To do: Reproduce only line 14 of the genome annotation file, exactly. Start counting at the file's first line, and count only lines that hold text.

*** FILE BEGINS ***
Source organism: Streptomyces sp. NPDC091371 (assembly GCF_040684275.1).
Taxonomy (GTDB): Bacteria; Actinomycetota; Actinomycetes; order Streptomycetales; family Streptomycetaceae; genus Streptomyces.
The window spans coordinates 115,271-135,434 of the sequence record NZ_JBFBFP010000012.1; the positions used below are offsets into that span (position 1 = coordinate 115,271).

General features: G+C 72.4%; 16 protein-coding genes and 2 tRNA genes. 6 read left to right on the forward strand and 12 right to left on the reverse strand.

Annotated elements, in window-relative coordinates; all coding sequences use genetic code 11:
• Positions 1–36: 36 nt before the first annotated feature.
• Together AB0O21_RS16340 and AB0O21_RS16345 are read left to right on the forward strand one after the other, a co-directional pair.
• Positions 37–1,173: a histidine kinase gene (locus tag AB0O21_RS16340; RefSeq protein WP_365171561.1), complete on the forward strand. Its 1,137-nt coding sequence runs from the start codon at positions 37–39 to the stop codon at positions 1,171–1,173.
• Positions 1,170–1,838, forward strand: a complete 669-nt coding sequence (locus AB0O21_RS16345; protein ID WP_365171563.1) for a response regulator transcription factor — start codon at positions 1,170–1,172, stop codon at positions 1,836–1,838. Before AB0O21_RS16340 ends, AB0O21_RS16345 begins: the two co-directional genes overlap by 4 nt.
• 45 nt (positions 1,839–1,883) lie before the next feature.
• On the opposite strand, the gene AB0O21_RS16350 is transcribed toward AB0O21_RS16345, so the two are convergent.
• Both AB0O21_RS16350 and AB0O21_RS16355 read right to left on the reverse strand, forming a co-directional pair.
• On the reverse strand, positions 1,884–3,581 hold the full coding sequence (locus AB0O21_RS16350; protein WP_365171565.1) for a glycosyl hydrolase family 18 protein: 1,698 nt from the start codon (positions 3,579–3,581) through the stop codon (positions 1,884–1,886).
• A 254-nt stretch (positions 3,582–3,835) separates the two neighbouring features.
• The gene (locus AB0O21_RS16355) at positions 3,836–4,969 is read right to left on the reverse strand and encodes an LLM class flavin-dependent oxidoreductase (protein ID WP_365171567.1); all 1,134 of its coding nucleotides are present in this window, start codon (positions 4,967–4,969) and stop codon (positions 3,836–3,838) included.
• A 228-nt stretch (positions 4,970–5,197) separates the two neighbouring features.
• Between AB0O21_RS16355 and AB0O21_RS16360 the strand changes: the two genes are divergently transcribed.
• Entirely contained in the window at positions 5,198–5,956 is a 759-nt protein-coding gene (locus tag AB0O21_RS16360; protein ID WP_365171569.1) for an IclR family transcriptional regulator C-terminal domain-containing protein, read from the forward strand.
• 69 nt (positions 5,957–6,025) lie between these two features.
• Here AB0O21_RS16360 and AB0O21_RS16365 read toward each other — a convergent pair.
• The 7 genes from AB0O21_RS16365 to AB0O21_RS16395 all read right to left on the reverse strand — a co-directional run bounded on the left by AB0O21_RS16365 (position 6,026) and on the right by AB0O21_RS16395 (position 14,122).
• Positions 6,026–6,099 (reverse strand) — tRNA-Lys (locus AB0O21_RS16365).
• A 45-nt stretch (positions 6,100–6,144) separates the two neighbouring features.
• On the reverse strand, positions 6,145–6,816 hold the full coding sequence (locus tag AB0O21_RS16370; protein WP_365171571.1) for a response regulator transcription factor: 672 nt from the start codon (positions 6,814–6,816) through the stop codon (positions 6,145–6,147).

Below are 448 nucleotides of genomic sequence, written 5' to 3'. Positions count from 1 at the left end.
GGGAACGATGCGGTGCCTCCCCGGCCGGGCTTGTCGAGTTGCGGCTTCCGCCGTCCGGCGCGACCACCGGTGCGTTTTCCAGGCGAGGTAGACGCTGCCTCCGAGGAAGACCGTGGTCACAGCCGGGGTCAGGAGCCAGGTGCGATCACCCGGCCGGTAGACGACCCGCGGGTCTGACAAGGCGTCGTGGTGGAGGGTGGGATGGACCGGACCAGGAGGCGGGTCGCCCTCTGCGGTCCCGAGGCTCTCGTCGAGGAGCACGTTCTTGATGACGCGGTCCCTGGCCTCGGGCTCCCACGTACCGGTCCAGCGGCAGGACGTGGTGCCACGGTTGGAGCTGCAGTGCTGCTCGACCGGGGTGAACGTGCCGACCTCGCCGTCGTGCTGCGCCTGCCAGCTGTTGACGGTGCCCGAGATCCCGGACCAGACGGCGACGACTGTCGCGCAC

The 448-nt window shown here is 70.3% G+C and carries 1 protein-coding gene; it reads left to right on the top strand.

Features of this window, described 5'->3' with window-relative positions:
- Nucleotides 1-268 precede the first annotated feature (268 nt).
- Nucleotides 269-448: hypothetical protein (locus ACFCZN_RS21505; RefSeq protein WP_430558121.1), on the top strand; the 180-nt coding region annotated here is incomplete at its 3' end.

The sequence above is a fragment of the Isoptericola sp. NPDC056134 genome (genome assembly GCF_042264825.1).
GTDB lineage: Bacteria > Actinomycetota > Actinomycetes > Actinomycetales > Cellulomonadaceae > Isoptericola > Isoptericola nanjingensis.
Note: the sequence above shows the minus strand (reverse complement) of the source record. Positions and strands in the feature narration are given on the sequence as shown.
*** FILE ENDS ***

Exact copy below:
• A 254-nt stretch (positions 3,582–3,835) separates the two neighbouring features.